Once a property is purchased, the property manager deals with it, the rent comes in, the mortgage payments go out and slowly, month by month, after 30 years the property is yours outright. You could almost consider property investing a form of forced savings. For this reason, it’s quite attractive for time-poor individuals who want to make sure they are building their wealth, but in a ‘set and forget’ kind of way.
You can drive past a house. You can make it into a project. You can see the rental return every month in your bank account. People draw a sense of comfort from the tangibility and visibility of property over other forms of investing like having units in an index fund.
5. Government assistance
First home buyers have access to various stamp duty concessions on a state-by-state basis and access to the First Home Super Saver Scheme (FHSS) which makes it attractive to enter the property market, even if you only live in it for a period before spinning the property into an investment property.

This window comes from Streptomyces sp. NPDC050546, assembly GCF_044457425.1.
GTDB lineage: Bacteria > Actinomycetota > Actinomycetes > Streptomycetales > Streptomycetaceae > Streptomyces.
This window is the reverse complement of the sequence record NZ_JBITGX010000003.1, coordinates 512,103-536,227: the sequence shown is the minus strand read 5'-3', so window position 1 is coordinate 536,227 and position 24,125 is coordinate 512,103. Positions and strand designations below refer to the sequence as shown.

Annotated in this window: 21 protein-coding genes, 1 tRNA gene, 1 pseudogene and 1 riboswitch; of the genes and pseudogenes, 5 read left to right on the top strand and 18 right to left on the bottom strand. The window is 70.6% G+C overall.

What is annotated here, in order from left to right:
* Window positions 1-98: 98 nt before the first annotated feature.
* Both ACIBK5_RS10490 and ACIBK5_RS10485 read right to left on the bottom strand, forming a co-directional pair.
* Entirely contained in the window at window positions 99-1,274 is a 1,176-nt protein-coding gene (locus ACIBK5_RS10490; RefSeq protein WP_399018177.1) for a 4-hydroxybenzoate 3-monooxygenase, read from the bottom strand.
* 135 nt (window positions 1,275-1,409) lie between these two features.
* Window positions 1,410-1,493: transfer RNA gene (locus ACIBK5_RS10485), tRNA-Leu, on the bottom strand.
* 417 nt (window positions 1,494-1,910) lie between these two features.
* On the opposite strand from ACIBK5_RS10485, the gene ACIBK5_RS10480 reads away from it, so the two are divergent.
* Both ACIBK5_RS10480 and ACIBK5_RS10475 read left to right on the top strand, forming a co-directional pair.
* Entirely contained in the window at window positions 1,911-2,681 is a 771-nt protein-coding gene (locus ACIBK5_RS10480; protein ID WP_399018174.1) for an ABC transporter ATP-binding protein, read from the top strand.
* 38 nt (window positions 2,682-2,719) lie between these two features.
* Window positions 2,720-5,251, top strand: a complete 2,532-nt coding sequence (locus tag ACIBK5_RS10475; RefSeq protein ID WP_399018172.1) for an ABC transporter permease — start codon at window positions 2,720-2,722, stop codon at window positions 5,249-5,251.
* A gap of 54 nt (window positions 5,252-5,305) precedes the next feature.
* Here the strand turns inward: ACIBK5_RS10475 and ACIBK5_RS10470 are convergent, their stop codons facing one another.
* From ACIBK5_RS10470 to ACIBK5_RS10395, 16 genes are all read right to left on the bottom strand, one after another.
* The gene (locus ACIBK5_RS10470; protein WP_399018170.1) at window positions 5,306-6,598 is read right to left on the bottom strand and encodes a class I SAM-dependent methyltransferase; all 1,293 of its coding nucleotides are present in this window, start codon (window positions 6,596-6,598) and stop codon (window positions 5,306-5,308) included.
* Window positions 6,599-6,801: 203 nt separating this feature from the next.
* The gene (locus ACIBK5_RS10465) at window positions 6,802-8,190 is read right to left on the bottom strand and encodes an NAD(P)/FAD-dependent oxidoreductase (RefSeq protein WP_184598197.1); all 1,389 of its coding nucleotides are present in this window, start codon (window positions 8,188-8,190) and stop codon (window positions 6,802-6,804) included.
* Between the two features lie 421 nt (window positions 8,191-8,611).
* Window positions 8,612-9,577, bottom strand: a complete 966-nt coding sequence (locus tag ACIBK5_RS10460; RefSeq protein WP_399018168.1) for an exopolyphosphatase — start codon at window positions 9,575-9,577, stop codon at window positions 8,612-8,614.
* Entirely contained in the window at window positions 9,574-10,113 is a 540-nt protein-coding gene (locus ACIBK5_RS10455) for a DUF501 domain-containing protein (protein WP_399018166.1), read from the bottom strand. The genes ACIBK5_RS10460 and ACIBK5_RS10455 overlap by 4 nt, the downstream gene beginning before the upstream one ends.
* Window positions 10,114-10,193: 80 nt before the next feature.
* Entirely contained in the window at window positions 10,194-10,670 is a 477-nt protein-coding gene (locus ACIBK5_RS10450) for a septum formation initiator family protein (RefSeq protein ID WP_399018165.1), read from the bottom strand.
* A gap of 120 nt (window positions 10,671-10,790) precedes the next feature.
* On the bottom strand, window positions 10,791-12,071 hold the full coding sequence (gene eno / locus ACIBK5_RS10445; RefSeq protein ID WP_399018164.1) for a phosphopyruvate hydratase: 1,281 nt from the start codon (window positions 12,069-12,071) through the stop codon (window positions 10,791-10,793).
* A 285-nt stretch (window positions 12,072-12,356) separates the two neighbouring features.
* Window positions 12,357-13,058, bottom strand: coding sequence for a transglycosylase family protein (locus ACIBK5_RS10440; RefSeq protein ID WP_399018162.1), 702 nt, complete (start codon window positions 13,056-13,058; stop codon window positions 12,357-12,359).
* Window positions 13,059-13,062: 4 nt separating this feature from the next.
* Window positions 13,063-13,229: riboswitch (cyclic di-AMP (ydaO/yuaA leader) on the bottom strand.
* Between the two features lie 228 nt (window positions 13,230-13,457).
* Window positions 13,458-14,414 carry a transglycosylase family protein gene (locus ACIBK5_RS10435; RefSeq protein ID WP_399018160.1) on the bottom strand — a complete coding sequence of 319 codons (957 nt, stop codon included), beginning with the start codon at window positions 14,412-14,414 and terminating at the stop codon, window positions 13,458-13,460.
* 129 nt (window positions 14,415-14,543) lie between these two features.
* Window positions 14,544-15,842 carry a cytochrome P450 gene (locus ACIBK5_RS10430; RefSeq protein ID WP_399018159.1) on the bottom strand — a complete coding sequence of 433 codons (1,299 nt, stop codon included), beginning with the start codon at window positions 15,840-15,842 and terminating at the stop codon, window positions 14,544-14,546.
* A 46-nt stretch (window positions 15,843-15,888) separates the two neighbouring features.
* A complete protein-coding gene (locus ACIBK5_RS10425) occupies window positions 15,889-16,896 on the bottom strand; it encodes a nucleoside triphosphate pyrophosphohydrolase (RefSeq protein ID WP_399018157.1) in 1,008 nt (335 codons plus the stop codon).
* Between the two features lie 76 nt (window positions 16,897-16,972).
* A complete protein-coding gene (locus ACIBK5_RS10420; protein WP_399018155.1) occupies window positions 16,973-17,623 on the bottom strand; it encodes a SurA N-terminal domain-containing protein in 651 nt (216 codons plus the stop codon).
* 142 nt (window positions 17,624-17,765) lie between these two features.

So – those are the things that make property attractive to investors. But investors do often overlook the pitfalls of property. And it’s not until they’ve committed to the plan that they realise it might not have been the best long-term plan for their personal circumstances.
Three potential pitfalls of property investing
Unlike shares, you can’t sell a quarter of a property if you need the funds.
There are also the trading costs to consider:
- Stamp duty on the way in (which is about $18,000 on a $500,000 property)
- Selling costs of about 2.5% or $12,500 on the way out.
It also can take months or years to sell a property once you list it on the market plus the time for settlement and finance approval from a buyer.
A property that sits untenanted for four weeks of the year can take months to recoup. Consider these numbers.
Let’s say you purchased a house at the median house price of $530,000. If you put down a 20% deposit and borrow the rest, this means a loan of $424,000 which equate to repayments of around $925 per fortnight or $24,050 a year (assuming a 30-year P & I loan with 3.92% interest). You then have other costs like: